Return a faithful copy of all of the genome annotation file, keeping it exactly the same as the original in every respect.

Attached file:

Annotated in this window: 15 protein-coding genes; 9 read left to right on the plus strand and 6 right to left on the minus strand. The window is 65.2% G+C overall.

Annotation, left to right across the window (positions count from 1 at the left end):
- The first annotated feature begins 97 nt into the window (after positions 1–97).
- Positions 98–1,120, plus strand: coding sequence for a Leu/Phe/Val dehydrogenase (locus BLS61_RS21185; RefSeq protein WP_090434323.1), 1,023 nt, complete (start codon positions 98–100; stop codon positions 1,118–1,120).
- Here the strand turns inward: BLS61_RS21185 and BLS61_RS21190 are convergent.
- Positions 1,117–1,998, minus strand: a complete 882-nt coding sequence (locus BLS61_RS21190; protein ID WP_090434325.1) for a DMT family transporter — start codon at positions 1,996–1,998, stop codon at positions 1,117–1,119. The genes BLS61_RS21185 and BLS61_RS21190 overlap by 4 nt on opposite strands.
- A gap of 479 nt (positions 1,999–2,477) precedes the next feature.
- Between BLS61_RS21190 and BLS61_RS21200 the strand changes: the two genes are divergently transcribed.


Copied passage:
Annotated in this window: 15 protein-coding genes; 9 read left to right on the plus strand and 6 right to left on the minus strand. The window is 65.2% G+C overall.

Annotation, left to right across the window (positions count from 1 at the left end):
- The first annotated feature begins 97 nt into the window (after positions 1–97).
- Positions 98–1,120, plus strand: coding sequence for a Leu/Phe/Val dehydrogenase (locus BLS61_RS21185; RefSeq protein WP_090434323.1), 1,023 nt, complete (start codon positions 98–100; stop codon positions 1,118–1,120).
- Here the strand turns inward: BLS61_RS21185 and BLS61_RS21190 are convergent.
- Positions 1,117–1,998, minus strand: a complete 882-nt coding sequence (locus BLS61_RS21190; protein ID WP_090434325.1) for a DMT family transporter — start codon at positions 1,996–1,998, stop codon at positions 1,117–1,119. The genes BLS61_RS21185 and BLS61_RS21190 overlap by 4 nt on opposite strands.
- A gap of 479 nt (positions 1,999–2,477) precedes the next feature.
- Between BLS61_RS21190 and BLS61_RS21200 the strand changes: the two genes are divergently transcribed.